Sunday, October 10, 2010

The Dirtiest Wine Ever.

It's a given that if you run with my wolf pack (a rather lethargic, purple-toothed pack at that), then this guy is sort of a celebrity:

Alright. It's not technically a wolf pack. Just a bunch of people, and there are zero wolves (but there is at least one sweet wolf shirt, belonging- not surprisingly- to yours truly). The folks I'm talking about are Atlanta wine drinkers, and beyond that, the online community of wine bloggers, social media [insert hackneyed descriptor, like "mavens", "ninjas", "gurus", etc.], and industry chaps.

But I was actually a bit surprised when a few local friends of mine did not know the name "Hardy Wallace". The guy- affectionately known as "Dirty"- rose through the blogging ranks, evangelizing about the crunker aspects of the fermented grape on Atlanta's own Dirty South Wine. For brevity's sake, here's the condensed story: Dirty got laid off, won a little contest in 2009, moved to California, and now helps make and sell wine. The guy's been a huge boon for the Atlanta (and beyond) wine scene and its bloggers, and he's also a particularly appreciated supporter of this little opus here. Dirty's also a super bouncy ball of energy, a man of more comical facial expressions than a young Rip Taylor, and as absurdly humble and genuine a fella around. Hardy- I pop an obscure, overly-aged-and-oxidized white wine and pour a little out for you, buddy.

While "Dirty South Wine" has perhaps become secondary to Hardy, the stuff he's got going on at Santa Rosa's Natural Process Alliance is worth the focus. The cat went to work for Kevin Kelley (known as the winemaker behind the tasty and easy-to-find Lioco, as well as tasty and rather elusive Salinia juice), and they're primed to make the "klean kanteen" and The NPA household least within a 100 mile radius of the wine's origin, as it's not sold beyond, despite my efforts, ranging from unappealing bribery to weak-armed coercion.

Why the Pat Buchanan-like isolationism? The juice is good; word should be spread. However, this is perhaps the most natural wine commercially made. Little to no sulphur dioxide is used (an addition in traditional winemaking so common, it's often listed as a critical step in the process). Wild yeasts- contrary to more common inoculated yeasts- are allowed to create spontaneous fermentation in the crushed juice. The NPA wines are also not filtered or fined. Ever drank cloudy wine? The crystal-clear stuff you're probably accustomed to gets that way by using a protein to precipitate out suspended solids. Such proteins can include egg whites, stuff made from fish fins, and even bull's blood in the seemingly bull-slaughter-happy ancient times.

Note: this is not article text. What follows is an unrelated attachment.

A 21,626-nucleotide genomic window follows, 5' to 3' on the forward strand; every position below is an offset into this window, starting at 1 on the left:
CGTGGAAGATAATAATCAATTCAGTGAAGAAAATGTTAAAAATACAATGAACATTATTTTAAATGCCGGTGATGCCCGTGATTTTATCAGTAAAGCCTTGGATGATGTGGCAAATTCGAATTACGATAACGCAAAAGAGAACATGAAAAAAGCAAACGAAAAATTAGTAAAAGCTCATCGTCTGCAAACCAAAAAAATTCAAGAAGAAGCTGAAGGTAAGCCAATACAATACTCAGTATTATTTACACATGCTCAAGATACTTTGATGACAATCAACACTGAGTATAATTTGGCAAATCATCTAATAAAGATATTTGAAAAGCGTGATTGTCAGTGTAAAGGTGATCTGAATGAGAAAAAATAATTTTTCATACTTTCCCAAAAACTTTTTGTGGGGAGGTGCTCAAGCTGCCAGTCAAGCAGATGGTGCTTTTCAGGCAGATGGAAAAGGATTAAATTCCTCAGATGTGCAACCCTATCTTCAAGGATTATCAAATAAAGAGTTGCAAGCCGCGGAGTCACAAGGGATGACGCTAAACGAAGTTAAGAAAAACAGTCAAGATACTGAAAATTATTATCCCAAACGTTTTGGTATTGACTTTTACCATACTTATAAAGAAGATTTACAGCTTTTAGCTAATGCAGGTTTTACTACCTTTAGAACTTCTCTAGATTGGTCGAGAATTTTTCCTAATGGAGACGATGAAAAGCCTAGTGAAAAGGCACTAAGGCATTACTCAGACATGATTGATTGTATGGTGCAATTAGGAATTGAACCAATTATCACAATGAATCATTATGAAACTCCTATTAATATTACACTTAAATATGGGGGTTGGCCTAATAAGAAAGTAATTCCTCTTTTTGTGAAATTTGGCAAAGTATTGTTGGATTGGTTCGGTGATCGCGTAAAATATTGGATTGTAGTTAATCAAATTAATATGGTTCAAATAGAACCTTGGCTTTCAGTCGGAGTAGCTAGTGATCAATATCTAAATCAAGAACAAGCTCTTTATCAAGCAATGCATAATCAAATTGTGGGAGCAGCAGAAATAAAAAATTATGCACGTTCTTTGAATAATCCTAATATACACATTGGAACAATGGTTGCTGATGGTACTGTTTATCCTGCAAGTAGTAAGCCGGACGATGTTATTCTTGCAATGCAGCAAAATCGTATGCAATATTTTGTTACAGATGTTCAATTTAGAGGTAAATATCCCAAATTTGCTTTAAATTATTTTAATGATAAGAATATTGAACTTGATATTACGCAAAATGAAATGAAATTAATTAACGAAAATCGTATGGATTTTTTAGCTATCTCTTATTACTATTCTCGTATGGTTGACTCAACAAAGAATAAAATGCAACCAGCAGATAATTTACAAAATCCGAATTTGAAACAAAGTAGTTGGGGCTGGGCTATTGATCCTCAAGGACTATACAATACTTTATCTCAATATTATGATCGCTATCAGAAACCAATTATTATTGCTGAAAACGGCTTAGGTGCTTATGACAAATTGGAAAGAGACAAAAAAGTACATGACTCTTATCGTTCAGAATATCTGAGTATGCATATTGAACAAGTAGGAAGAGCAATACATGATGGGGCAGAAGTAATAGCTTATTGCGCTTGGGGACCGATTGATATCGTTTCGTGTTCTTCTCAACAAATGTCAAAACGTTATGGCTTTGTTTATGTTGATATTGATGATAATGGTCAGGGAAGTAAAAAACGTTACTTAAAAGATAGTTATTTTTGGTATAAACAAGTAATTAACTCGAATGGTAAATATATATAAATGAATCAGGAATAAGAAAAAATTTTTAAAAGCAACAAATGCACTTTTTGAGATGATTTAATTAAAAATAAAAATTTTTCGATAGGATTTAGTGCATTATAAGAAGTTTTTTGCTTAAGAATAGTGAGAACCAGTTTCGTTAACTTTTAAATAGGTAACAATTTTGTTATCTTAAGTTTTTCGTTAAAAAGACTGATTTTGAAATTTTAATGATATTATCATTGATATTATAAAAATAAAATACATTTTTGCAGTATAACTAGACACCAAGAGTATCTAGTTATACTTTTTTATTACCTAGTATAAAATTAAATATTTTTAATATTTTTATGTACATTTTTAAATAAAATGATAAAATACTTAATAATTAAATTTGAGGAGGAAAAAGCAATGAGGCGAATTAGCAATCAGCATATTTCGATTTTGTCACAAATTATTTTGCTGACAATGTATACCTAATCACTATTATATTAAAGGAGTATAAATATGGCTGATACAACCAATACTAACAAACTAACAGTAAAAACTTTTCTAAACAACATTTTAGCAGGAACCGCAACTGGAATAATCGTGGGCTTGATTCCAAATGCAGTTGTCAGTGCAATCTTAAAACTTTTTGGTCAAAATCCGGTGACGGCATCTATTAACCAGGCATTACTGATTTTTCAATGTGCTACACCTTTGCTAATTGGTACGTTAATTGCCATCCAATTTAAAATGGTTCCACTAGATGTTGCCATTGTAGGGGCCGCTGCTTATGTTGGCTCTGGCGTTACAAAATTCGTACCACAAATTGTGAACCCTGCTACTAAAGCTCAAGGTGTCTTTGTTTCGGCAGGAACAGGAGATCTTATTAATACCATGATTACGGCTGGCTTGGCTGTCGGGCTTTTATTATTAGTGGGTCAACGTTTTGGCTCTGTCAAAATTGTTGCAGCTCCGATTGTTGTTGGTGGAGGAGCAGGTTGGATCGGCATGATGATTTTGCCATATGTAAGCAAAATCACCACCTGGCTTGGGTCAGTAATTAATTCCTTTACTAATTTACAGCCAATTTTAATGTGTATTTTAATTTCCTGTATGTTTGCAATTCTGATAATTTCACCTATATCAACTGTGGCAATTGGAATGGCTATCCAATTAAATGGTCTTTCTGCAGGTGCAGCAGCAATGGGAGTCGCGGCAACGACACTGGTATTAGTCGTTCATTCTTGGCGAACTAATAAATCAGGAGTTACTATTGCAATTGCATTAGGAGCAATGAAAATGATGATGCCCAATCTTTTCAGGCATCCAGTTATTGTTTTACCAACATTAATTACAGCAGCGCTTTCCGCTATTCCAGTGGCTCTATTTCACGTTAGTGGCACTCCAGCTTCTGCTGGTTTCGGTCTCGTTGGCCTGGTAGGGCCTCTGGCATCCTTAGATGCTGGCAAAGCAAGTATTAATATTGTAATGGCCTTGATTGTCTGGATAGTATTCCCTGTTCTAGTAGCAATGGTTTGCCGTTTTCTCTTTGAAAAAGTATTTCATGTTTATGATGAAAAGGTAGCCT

What is left in the kanteen is a fragile wine: evolving, terribly susceptible to heat and travel, and fly paper for oxidation (as sulfites are a preservative). However, the product Kelley's making in that Santa Rosa warehouse, and that Dirty's filling your keg or kanteen (via draught, no less), is spectacular. Honestly, like nothing I've ever tasted. I think we've been conditioned to a way wine is "supposed" to be made, is supposed to look, is supposed to taste. This juice farts in the general direction of those edicts, and the payoff is a totally unique wine experience.

Pinot Gris that looks like ruby-red grapefruit juice and smells like sweet tea and peaches. Chardonnay that kicks both the "unoaked" and "butterscotch bomb" camps in the genitals (that's about the best I can describe it. My tasting notes simply said, "Chard: mention genitals, but in a good way"). But I think the Sauvignon Blanc from the NPA is the star. Sauv B's generally never been a wine that I'd put on my wish list (unless it's blended with botrytized Sémillon and labeled "Sauternes"). But I literally crave this one. It looks like grapefruit juice. It smells like grapefruit juice. And grass. And every other descriptor given in the world of Sauvignon Blanc, including the elusive gooseberry, and I've never even seen or tasted a stupid gooseberry. There's just tons of wacky stuff going on in this one, and its big flavors and acidity rip down your tongue when knocking it back for breakfast. I'm serious: have some for breakfast. Your job's not that secure anyway.

I'm not just writing this article because I know and like some of the folks at the NPA. Hopefully, it's been established in over two years that I'm neither a jaded critic nor a pandering buffoon (operative word = "pandering". I could very well be a buffoon). However, I think when something interesting is going on, it's worth a mention. Are these the best wines I've ever tasted? I'm not prepared to say that. But are they absolutely unique? Definitely. Kevin Kelley's doing something really special, and the wacky kid from Atlanta and putting it on the map.

So, if you find your way to Northern California, make a track to Santa Rosa. Stop by Rancho Mendoza Super Mercado for an incredible torta. Maybe buy an extra one or two for the winemaking crew. Next, throw out all your preconceived notions of what a winery visit should be. Then, hit up the NPA. You'll be glad you did.

And, yes. I really do own that wolf shirt.

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